• Dieting is a Band-Aid for a deep wound.
  • Change occurs in the moment.
  • Abusing food cuts our heads off from our bodies.
  • Criticism (from others or from oneself) never motivates.
  • It’s not the food that hurts you, it’s the self-loathing.
  • If you keep saying, “I can’t eat ________” or “If I eat ________, I’ll never stop” or “I can’t have ________ in the house or I’ll eat it all” those things will be true.
  • Once you label yourself, you look for experiences that will prove it.
  • In order to protect ourselves from outside criticism, we start doing it to ourselves.

Finally, on January 31st I read this post, written by Cammy. It served as my reminder that I will never be perfect, and allowed me the freedom to write today’s ‘letter’ without shame.   I will always have failures both big and small, but thanks to Cammy’s post I am learning that I can Fail Better. 

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  1. Isn’t Munchberry great?? I love her.

    I love that you posted this letter, though. First of all — amongst us younger bloggers, many of whom have never been overweight, much less obese, there is this attitude of, “If you say ‘no’ to dessert, you’re restricting!!” That is simply not true. I say this as someone who has restricted myself down to 80lbs. Because I was obese and overweight for my entire life, I do have to be mindful of what I eat because my body’s set point is higher than that of someone who is naturally my weight. And…there’s quite a bit of research emerging that shows that a previously obese person who has lost a significant amount of weight has a number of biological mechanisms working against them to actually extract more calories from the food they eat, etc.

    Anyway that’s my tirade. I say YAY YOU for posting this, recognizing what you were doing, and, now, holding yourself accountable.

  2. Roxie says:

    I love the observational tone of your letter to Mr. Baker. Observational, rather than self-accusatory.

  3. {{{Ellen}}} I agree with Roxie…that is huge.

    Something else I learned at Green Mountain is that we often send in the (inner) child to do what is better left to the (inner mother) woman. Kindly parenting ourselves is tricky, but worth it. It’s something I am learning to do for myself.

    • Ellen says:

      I need to work on that too, Karen. I do need to learn to let go of this frustration I feel of backsliding. I may just have to accept this as part of who I am, instead of battling to make myself acceptable to others.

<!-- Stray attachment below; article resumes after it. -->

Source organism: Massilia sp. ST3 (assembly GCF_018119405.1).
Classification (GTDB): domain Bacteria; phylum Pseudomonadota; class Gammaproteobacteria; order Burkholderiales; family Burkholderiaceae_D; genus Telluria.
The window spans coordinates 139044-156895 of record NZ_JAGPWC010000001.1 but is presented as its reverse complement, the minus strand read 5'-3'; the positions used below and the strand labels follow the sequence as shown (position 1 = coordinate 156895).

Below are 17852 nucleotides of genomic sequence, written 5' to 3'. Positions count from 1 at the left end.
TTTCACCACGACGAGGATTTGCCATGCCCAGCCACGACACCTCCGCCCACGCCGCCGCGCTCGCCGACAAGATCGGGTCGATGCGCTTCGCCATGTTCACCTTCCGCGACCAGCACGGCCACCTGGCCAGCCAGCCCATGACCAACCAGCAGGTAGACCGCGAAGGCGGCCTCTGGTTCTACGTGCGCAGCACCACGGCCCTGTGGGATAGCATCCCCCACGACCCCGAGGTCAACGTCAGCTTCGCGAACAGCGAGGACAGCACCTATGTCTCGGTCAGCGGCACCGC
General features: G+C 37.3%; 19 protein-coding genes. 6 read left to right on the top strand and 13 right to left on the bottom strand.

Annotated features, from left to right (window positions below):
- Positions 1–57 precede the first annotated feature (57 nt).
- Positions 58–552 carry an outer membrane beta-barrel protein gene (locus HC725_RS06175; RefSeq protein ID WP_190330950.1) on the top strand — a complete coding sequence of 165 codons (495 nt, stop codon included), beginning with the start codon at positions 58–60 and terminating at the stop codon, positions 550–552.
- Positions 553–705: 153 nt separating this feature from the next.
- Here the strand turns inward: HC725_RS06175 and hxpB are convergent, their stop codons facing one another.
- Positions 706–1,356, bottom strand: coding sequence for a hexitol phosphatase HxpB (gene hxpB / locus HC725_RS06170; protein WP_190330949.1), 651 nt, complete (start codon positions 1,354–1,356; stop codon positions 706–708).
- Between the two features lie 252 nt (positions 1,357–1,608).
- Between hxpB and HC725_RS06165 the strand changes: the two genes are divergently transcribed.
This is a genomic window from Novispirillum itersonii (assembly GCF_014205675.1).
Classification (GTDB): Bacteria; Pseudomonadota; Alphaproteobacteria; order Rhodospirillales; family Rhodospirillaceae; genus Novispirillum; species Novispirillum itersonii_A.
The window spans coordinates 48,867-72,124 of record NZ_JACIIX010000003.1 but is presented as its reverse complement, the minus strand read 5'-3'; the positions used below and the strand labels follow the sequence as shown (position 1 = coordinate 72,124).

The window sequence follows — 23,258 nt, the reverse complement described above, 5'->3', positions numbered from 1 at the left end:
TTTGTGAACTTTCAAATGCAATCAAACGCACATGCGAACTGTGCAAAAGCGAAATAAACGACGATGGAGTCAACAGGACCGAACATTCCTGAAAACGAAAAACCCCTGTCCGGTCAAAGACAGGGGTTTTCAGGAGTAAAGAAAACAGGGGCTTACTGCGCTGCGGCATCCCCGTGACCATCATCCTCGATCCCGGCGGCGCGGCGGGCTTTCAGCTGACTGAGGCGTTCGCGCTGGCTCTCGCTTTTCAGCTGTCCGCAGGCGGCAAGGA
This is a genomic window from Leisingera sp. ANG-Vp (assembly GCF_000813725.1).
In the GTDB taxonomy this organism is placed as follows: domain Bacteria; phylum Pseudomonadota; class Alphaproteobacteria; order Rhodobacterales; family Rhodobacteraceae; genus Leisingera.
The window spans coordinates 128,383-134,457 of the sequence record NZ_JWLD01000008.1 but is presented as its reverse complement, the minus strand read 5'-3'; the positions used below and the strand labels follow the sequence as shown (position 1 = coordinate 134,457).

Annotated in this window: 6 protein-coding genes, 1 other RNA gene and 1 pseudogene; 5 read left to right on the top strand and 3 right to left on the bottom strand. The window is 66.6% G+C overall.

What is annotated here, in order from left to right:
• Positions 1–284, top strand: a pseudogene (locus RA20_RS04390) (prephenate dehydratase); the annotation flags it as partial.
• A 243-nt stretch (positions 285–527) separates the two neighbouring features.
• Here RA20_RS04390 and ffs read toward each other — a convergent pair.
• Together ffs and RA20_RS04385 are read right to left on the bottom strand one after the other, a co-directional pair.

4. Caron says:

    I loved this post! Three words stood out to me immediately and they were “like a normal person”. My first Weight Watcher leader called those “normal” people civilians. I tend to think of them that way too. They just don’t understand.

    Right now I’m doing fairly well with this maintenance thing, except for not getting in enough exercise. Tomorrow I could be chowing down on something I have no business even buying. Day by day we work to keep things in control.

    • Ellen says:

      I do like that word, Caron: civilians. That is a perfect description. They do. not. know. They think they do. But they don’t.
      I’m so glad that you are flowing with the maintenance part. You’re right – day by day. It is so nice to know that there are out there that do understand the nature of the beast. Thank you for that.

  5. Such great inspiration in the blogworld:) Love that.

  6. Cindy says:

    Ellen, excellent and honest post. The world is not perfect and neither are we, but seeing that it is possible to find resolution during those times when we stumble and, more important, be able to identify why its happening is what I would characterize as real success. Like you, Karen’s 1/30 post also resonated with me. I also saved it to contemplate it, along with my affirmations, on a regular basis. Good stuff!

    take care,

    • Ellen says:

      Thank you, Cindy. I just wish I could identify why it’s happening a little bit sooner – say, several pastries sooner? lol I kid you not, my brain has been taught to go into dead-mode. My anxiety takes over and I don’t think logically in that moment. Something I need to work on.

  7. The thing that saddens me the most about your post and every similar post out there is that there is a sense of failure and shame over wanting a sweet treat… and having a sweet treat. I know. I know. It’s about control and all of that. I get that, and I still think it’s all so sad.

    • Ellen says:

      I don’t really feel shame for wanting or having a sweet treat. The feeling of failure comes when I’ve eaten 3000 calories worth of sweet treats in less than 24 hours. That is where my shame comes from. And you’re right; it is sad, isn’t it? There should be another way.

  8. Thank you for the mention. I’m so happy the post helped! I’m even happier that you don’t feel shame. All that really happened was that you learned what wasn’t going to work for you and built a way around it.

  9. Denise says: